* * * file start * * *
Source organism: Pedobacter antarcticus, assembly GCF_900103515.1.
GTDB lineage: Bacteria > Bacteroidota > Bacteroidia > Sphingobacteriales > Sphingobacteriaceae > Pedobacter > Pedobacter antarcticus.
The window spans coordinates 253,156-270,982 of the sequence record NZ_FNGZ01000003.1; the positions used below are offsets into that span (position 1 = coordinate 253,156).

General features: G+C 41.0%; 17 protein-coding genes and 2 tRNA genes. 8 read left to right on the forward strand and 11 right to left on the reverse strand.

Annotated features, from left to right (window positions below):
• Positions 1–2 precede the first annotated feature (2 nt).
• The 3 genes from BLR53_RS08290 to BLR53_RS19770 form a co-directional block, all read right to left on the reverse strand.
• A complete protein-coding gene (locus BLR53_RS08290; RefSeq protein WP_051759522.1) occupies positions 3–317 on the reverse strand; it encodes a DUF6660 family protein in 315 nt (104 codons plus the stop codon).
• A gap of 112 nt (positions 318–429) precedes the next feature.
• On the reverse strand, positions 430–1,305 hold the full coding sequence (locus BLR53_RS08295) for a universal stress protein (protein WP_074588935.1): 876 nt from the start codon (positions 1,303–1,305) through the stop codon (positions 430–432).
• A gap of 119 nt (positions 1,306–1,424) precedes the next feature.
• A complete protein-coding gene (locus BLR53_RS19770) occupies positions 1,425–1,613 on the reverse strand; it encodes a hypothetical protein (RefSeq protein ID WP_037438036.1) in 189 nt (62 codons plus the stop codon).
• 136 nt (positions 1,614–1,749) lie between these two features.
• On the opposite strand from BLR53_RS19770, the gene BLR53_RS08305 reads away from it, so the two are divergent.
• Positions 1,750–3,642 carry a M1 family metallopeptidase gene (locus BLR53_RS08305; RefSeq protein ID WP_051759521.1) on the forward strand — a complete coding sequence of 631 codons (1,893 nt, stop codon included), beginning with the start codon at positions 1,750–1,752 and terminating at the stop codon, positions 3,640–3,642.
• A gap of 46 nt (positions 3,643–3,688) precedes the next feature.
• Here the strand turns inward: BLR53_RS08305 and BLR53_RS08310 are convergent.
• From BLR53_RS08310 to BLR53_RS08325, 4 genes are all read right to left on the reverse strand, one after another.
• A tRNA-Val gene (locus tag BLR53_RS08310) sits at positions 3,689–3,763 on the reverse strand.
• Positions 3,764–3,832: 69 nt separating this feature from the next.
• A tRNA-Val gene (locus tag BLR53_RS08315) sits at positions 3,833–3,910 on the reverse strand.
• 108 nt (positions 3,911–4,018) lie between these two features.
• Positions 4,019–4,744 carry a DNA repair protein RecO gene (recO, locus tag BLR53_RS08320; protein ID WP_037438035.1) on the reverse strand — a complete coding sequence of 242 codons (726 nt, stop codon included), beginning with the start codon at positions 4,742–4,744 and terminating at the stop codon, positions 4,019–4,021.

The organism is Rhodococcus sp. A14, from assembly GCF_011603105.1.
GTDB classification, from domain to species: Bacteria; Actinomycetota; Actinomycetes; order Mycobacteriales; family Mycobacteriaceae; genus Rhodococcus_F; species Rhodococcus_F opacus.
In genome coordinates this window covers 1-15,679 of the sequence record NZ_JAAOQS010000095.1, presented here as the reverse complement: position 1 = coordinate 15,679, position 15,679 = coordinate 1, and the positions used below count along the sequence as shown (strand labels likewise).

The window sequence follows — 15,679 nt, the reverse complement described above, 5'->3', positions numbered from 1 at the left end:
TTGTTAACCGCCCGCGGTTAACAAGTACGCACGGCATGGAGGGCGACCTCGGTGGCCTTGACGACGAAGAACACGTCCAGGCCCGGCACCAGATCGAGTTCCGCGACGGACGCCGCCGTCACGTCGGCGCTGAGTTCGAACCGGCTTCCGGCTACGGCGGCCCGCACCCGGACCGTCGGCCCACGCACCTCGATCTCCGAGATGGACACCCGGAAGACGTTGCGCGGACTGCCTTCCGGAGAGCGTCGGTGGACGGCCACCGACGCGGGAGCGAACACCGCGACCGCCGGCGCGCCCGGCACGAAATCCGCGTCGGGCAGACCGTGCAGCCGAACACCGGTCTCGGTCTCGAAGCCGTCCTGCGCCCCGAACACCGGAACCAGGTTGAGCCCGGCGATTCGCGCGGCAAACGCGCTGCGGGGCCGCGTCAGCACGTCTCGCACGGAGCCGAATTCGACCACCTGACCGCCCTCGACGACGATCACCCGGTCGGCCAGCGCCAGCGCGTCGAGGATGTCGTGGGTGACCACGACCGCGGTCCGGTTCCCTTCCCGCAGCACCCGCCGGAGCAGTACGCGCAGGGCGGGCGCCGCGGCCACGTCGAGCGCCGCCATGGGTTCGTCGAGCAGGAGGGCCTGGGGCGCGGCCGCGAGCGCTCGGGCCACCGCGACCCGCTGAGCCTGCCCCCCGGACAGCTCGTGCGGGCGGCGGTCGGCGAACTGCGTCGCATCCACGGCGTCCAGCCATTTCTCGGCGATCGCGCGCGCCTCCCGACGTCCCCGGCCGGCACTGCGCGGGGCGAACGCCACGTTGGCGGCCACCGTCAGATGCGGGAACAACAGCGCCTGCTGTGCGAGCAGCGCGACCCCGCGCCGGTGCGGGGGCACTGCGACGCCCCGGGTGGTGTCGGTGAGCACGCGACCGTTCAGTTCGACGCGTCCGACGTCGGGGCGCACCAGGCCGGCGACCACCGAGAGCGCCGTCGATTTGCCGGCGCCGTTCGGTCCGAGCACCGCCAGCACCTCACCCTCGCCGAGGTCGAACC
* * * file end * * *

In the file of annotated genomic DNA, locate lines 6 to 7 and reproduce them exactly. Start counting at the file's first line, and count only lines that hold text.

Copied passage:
• Positions 1–2 precede the first annotated feature (2 nt).
• The 3 genes from BLR53_RS08290 to BLR53_RS19770 form a co-directional block, all read right to left on the reverse strand.